Karoly’s determination over his career to inform and warn about the potentially catastrophic implications of the climate crisis is credited with pushing the “Overton window” – that is, the realm of what is politically acceptable at a given time – towards greater recognition of science in climate policy making. Joseph P. Overton was an American analyst who argued an idea’s political viability depended on whether it fell within the range of policies that a politician could recommend without appearing too extreme.
The legacy of his work to elevate recognition of science in Australia and more widely was a dominant theme of presentations at a retirement symposium hosted by CSIRO last week celebrating Karoly’s achievements. Climate researchers who’ve worked closely with Karoly during his 45-year career praised his work, his “indefatigable cheerfulness in the face of such dire findings” and “infectious passion” to an online audience of almost 300 people.
“David frequently tested the boundaries… and in a manner that we all benefited from. Ultimately, he helped drag this [Overton] window in Australia to a place where science communication wasn’t continually compromised. And where scientists had more influence,” said Dr Karl Barganza, manager of climate monitoring at the Australian Bureau of Meteorology, and one of 46 master’s and PhD students Karoly supervised during his career.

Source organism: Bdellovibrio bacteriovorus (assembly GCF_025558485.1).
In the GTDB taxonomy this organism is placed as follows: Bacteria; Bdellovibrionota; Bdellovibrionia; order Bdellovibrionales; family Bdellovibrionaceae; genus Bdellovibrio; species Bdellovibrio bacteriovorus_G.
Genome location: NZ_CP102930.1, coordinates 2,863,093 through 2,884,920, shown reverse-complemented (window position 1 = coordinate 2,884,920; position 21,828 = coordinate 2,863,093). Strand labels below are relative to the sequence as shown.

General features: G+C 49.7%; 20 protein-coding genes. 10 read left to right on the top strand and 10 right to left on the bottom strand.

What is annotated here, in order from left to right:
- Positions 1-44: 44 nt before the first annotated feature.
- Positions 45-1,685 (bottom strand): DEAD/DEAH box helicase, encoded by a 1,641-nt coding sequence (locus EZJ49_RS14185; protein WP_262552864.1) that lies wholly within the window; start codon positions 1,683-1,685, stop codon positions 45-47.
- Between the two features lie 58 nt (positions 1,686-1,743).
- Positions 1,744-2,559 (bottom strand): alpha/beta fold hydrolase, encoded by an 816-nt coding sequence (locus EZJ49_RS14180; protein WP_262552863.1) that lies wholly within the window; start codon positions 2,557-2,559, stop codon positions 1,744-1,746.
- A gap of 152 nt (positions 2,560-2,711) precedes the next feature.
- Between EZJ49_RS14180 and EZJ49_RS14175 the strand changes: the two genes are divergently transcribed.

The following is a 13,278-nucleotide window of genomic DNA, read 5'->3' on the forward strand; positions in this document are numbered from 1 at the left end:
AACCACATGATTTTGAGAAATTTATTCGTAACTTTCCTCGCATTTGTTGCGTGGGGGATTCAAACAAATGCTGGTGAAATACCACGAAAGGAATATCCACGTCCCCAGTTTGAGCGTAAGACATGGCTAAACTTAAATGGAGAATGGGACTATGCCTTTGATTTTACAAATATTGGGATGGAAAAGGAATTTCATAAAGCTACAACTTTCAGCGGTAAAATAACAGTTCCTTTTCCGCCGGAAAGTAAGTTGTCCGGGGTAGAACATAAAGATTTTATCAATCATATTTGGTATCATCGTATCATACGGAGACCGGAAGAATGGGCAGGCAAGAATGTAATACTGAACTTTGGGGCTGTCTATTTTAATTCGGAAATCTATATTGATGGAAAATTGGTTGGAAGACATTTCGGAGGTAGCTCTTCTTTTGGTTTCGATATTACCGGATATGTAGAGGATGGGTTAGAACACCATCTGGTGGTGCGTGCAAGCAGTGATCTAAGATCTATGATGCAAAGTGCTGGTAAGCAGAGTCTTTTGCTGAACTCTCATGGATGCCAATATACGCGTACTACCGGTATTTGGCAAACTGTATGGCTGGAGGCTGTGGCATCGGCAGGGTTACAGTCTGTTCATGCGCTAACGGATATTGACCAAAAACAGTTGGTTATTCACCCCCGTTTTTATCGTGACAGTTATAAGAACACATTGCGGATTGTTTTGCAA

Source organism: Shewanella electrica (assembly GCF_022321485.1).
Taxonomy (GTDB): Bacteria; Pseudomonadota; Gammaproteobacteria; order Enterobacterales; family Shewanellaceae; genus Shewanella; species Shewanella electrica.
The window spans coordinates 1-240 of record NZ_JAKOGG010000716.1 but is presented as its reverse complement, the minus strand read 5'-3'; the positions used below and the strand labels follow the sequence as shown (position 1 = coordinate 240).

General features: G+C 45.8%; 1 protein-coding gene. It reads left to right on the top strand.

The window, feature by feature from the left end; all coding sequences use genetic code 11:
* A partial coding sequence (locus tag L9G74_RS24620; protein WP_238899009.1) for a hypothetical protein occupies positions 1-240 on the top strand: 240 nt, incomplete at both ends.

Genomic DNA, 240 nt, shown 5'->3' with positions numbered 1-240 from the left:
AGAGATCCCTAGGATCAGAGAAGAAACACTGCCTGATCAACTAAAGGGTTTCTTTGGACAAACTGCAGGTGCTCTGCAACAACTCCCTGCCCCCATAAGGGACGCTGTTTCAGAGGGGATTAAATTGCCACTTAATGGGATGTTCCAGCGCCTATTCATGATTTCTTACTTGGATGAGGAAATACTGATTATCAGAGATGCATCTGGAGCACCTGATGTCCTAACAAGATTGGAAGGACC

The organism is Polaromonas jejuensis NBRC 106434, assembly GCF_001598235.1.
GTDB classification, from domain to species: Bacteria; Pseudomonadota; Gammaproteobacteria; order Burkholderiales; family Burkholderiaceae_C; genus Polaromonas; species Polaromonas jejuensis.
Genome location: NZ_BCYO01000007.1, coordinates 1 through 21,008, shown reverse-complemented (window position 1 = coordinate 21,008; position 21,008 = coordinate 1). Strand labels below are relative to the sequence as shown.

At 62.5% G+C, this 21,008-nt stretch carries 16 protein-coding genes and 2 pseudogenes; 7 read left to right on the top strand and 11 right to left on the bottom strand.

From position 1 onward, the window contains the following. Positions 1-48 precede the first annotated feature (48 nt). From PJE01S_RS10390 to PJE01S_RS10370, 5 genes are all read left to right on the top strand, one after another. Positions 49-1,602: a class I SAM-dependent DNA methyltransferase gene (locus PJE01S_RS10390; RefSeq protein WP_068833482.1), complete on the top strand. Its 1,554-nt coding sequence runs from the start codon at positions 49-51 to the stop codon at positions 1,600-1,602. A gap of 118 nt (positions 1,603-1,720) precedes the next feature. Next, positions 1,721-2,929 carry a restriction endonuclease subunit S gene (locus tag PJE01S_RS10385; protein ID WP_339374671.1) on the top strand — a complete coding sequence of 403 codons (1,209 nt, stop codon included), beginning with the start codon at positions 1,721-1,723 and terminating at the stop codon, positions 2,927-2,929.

“He led the way for all of us on that front.”
The enduring influence Karoly has left on the ranks of science and his staunch support for early-career scientists, particularly for women, was spotlighted during a speech given by Dr Joëlle Gergis, an award-winning climate scientist and lead author in the latest Intergovernmental Panel on Climate Change 6th Assessment Report. She told the symposium how at one point she was feeling discouraged in her career while trying to secure funding to pursue critical research into the long-term context of drought in Australia.
Gergis was put in touch with Karoly, who within 10 minutes of meeting offered to fund the proposal for her research. She now credits Karoly for restoring her sense of faith in herself as a researcher, and as being the “crucial missing link” that “unlocked the potential” of her career. Gergis’ drought research produced her 2018 book Sunburnt Country.